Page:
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Do your children become overwhelmed by problems, big or small? Do problems make them either rebel or withdraw? The simple process of regularly playing some games can train them to be more resilient.
In today's high-octane world, even children as young as preschoolers often find themselves unable to cope with demands, both academic and social. The problems could range from perceived expectations regarding academic performance to matters of routine, like finishing a meal within a prescribed time. These issues will only increase with age. The good news is, children can be equipped in a fun way from very early years to deal with pressures and problems.
As parents and teachers, we must be able to spot the danger signals our children send, and take corrective action. Here are a few behavioural changes to watch out for:
If you notice worrying signs, don't panic. Instead, introduce your little ones to some games and puzzles. They teach strengths to solve or overcome problems, and reinforce positive behaviour in a fun way.
Even if your child does not display any signs of distress, it is good to strengthen his critical and creative thinking skills, which are essential for problem-solving, and will hold him in good stead later in life.
Problem-solving skills are related to the cognitive skill development of a child. Acquiring these skills in the early stages of life helps a child to build up not only his creative thinking skills but also his critical thinking skills.
Children develop the ability to deal with problems in stages. When they are about six months old, they start looking for reactions to their actions, learning cause and effect. By the time a child completes her third year, she starts relying on her memory to solve problems that she has already handled or has seen adults around her handle.
Research suggests that interactive games can be the best method to inculcate the ability to cope with problems. As fun activities, children easily accept them.
There are a number of activities that can help your child develop or enhance her problem-solving skills. Here are a few examples:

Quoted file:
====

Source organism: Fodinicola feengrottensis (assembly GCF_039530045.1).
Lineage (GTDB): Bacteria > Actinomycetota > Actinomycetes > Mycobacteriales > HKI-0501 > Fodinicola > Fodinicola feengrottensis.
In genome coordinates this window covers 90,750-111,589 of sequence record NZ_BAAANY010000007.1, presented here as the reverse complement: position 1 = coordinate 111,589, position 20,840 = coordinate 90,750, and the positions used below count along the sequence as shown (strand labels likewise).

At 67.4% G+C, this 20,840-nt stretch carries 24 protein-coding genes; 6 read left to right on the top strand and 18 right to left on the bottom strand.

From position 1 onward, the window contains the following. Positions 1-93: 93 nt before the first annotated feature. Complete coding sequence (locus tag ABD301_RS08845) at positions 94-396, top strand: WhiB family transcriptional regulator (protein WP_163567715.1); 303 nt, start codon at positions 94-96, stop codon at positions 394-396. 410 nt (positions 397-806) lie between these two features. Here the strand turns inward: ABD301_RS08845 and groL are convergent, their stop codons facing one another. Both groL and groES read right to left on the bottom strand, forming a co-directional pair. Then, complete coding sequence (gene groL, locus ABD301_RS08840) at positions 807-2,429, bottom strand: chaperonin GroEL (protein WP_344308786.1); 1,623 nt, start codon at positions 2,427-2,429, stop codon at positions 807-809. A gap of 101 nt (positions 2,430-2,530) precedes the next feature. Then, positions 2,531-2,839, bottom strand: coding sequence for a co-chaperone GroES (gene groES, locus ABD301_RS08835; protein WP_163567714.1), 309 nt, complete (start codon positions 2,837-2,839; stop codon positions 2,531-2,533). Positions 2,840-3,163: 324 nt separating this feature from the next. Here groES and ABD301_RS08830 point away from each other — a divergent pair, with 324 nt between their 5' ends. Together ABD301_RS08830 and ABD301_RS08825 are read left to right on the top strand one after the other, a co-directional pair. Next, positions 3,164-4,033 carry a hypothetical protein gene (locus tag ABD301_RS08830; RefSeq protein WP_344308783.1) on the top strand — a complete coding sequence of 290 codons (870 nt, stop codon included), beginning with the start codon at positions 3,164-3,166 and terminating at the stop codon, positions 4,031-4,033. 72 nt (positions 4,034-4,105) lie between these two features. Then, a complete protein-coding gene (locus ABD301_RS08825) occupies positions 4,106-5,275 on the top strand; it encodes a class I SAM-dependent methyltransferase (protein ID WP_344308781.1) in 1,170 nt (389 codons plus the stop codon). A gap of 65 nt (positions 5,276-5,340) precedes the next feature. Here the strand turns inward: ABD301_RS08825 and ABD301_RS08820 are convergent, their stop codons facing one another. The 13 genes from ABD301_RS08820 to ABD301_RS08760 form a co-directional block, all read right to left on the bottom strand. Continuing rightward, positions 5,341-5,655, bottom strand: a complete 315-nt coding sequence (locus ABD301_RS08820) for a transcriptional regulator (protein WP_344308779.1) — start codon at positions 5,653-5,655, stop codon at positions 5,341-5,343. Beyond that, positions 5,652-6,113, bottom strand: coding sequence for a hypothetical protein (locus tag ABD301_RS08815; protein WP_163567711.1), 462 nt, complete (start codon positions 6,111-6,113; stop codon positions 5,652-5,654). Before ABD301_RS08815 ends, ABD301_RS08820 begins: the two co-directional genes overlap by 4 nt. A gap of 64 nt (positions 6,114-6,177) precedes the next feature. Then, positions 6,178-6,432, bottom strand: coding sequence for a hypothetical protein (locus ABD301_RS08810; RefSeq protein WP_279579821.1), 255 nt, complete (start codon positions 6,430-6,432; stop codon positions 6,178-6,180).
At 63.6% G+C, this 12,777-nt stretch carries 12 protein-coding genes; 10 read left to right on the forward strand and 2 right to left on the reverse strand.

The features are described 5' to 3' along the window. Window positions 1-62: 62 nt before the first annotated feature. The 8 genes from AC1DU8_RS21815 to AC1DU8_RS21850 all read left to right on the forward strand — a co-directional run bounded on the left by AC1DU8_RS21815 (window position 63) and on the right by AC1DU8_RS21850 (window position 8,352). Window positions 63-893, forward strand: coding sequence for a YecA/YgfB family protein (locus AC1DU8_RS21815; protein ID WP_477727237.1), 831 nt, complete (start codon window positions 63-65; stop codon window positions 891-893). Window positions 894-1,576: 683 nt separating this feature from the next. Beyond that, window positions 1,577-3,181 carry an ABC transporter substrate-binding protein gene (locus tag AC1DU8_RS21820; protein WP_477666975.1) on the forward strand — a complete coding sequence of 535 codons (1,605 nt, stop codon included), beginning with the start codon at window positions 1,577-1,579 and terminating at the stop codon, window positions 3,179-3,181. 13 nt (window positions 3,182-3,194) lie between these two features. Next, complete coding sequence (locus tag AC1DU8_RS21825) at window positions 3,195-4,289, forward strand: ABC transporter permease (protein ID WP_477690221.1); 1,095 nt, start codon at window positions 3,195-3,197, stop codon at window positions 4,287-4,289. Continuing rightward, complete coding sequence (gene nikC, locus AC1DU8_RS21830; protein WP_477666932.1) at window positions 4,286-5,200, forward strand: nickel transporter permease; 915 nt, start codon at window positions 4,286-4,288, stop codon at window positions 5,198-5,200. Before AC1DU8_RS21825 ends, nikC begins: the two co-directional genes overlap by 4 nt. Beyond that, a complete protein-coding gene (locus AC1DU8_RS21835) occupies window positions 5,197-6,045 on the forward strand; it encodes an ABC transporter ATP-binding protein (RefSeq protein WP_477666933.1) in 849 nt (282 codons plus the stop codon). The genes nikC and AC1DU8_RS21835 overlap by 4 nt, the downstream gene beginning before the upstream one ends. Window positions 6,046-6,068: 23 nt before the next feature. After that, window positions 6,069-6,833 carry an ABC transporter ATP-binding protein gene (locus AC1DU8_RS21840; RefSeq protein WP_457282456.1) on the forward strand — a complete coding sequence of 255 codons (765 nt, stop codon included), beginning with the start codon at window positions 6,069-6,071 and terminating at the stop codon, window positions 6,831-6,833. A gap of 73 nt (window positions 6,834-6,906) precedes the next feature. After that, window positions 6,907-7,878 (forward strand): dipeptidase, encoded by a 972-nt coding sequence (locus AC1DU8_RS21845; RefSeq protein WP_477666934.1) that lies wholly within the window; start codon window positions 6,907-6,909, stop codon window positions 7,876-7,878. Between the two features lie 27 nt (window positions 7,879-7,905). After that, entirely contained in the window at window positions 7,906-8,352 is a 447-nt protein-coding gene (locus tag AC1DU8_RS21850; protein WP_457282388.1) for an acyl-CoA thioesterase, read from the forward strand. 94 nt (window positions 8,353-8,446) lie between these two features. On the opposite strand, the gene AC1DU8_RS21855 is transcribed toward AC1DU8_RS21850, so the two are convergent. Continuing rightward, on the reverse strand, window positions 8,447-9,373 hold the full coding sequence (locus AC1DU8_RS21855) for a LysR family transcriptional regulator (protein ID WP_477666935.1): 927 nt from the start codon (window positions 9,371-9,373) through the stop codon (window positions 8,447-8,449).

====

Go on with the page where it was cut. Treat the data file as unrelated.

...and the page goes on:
1. Sorting Tub: This game requires children to pick up objects hidden in a tub of sand, identify similarities with those picked up by others, and form groups based on that similarity.
2. Skyscraper: The aim is to build the tallest possible free-standing tower out of blocks. This is similar to Jenga, the game which requires one to pull out already placed blocks and continue to build up a tower.
3. Tangrams: These can be used to teach children to think and make changes in their ideas to achieve desired results.
4. The listening game: It involves letting the child handle objects of various shapes and textures, and explaining the unique characteristics of those shapes and textures. Spoons, paper, combs and sandpaper are some of the objects that can be used.
5. Simon says: This is a traditional game in which children gather in a circle around one child, who is known as 'Simon'. They have to follow 'Simon's' instructions, but only if the instructions are preceded by the words, 'Simon Says'.
6. Obstacle race: In this race, the winning parameters are neither time nor speed but the ability to avoid obstacles.
Both parents and teachers must acknowledge the importance of instilling problem-solving skills in children from a very young age. Schools can conduct workshops for parents on various games that enhance the social, emotional and cognitive skills that will build a strong foundation of problem-solving ability in their children.
The author is the founder of the Brainy Bear Pre-School and Activity Club.
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